SSI is not a state program.  There are three ways you can apply for SSI through the Social Security Administration with the federal government:

The easiest way to get direct information on applying for SSI is to go in person to an SSA office.  Sometimes call wait times can be long and we recommend you go in person if possible.

What is the Long Term Care Special Income Level program?

The Long Term Care Special Income Level program covers individuals who are aged, blind or disabled and who qualify for institutional level of care because of their medical needs with monthly income over $750.  These members are either in facilities such as nursing facilities or group homes or may be receiving home and community-based waiver services (HCBS).

Who will Supplemental Security Income help?

Currently, the only recipients in the Special Income Level group whose eligibility is not impacted are those receiving Supplemental Security Income (SSI). Non-SSI recipients would fall into the Special Income Level group even if the income is less than $750 and could be impacted by the budget cuts.  Waiver recipients will lose waiver benefits unless they are eligible and receive SSI.

We recommend you apply for SSI if you have not already done so in order to protect your current Medicaid eligibility.  It can sometimes take around six months for an SSI eligibility determination to be made by the federal government.

I have SSDI; does that qualify me? What is the difference between SSI and SSDI?

Social Security Disability Income (SSDI) is not the same as Supplemental Security Income (SSI).  SSDI is based on an individuals’ earnings record.  Whereas, Supplemental Security Income (SSI) serves the needy and eligibility is based on having limited income and resources.  It is possible for an individual to qualify for both SSDI and SSI benefits but you must apply for SSI with the Social Security Administration to retain Medicaid eligibility if there are budget cuts to these programs.  Having SSDI will not maintain your eligibility.

Who among the four eligibility groups would benefit from our instruction to apply for SSI?

Anyone who is 65 or older or have a disability with income below $750. There could even be some in the special long-term care income limit program who have income less than $750 and never applied for SSI, or have resources over the SSI limit. Medicaid also has provisions for spousal impoverishment considerations.

What should I do now?

As of today, there are no changes to your benefits.

Should I reapply for Medicaid?

No. We want to keep you in your current eligibility group as long as possible and you should continue to access your benefits.  However, it is important that you make sure all your information with us is up to date. This includes your contact information and income information, so that we can be in the best prepared position for when the legislature decides on a state budget. Our call center can help you with that.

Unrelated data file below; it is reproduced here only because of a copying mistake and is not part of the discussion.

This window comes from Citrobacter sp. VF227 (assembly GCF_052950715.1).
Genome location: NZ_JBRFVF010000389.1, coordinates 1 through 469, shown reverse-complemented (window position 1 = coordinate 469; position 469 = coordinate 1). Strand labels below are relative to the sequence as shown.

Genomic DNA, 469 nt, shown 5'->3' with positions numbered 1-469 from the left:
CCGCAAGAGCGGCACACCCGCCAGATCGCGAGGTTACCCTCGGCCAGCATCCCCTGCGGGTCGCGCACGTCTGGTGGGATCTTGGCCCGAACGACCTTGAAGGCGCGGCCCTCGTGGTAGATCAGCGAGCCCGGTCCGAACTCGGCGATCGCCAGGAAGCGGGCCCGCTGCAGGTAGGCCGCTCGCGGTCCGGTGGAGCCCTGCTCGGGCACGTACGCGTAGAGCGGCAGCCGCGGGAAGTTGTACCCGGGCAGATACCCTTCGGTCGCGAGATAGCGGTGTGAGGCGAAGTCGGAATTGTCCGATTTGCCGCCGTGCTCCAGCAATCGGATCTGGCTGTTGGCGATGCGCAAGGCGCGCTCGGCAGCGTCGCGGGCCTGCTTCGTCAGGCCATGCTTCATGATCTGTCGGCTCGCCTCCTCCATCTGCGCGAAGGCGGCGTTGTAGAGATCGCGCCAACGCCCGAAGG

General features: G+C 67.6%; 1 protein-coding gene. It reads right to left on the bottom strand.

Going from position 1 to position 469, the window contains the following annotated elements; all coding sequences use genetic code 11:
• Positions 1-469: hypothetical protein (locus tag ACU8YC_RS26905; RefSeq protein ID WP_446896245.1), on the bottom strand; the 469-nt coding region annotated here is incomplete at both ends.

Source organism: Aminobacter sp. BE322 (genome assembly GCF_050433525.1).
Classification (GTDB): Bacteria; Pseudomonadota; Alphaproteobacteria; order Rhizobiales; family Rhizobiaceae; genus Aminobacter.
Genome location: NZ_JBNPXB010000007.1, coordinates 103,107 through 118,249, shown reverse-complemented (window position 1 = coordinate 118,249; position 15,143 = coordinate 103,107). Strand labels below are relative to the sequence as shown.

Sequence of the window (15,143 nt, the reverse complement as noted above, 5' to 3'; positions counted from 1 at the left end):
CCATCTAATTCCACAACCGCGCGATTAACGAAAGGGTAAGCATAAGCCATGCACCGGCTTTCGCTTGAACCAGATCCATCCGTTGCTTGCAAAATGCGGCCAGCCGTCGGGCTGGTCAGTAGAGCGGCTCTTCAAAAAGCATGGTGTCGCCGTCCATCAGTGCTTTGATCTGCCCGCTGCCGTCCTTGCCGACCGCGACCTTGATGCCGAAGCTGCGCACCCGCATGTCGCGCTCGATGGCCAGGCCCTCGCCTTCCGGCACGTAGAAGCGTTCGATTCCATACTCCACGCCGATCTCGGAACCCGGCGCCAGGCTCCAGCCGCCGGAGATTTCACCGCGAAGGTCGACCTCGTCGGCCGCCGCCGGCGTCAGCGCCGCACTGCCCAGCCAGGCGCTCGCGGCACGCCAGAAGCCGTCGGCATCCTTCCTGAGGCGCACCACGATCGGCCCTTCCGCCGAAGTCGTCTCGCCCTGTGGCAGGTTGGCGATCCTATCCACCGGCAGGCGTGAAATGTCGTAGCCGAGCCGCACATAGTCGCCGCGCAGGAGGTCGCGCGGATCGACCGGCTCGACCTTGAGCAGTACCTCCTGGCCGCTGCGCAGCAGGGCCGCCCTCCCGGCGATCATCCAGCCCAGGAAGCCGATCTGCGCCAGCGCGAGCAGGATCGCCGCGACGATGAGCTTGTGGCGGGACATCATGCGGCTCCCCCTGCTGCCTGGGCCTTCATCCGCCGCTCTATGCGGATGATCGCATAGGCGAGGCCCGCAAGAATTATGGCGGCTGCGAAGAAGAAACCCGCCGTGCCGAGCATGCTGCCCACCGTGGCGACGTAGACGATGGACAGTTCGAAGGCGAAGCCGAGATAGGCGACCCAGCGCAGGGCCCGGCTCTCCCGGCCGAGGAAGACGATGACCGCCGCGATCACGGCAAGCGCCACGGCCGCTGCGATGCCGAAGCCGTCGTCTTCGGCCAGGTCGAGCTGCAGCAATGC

Should I keep going to the doctor?

Yes. You should continue to go to the doctor and use your benefits until you hear otherwise from Louisiana Medicaid. This notice will come in a mailed letter. 

Is it OK to schedule an appointment with the doctor?

If you are overdue for medical care, make an appointment with your provider as soon as possible.

Be sure to keep your contact information up-to-date at www.ldh.la.gov/MyMedicaid. We will be communicating with you through the mail, so this is important to make sure you have the latest information.

Are the waivers going away?

No.  However, waiver recipients who qualify for Medicaid because they are in the long-term care special income level program will be impacted.  The only waiver recipients in the long-term care special income level program whose eligibility is not impacted are those receiving Supplemental Security Income (SSI). 

How will you let me know when my coverage ends or changes?

Before these programs end, you will receive a letter from Louisiana Medicaid letting you know whether there is any change to your Medicaid coverage.

Where can I find more information?

We understand that you may have questions and concerns. We will do our best to keep you informed through our web site www.ldh.la.gov. Our call center is also available from 7 a.m. to 6 p.m., Monday through Friday, by phone toll-free at 1-888-342-6207, or e-mail at MedWeb@la.gov.

How can I keep in touch to make sure I know of any changes?

Be sure to keep your contact information up-to-date at www.ldh.la.gov/MyMedicaid or by calling our call center to speak to a representative to update your information. We will be communicating with you through mail, so this is important to make sure you have the latest information

Is it true that a budget has been passed and many disabled people will be able to keep their benefits?

As the legislature enters a special session starting May 22, 2018, the budget is still not final and the Department still does not know what we will be able to fund come July 1, 2018.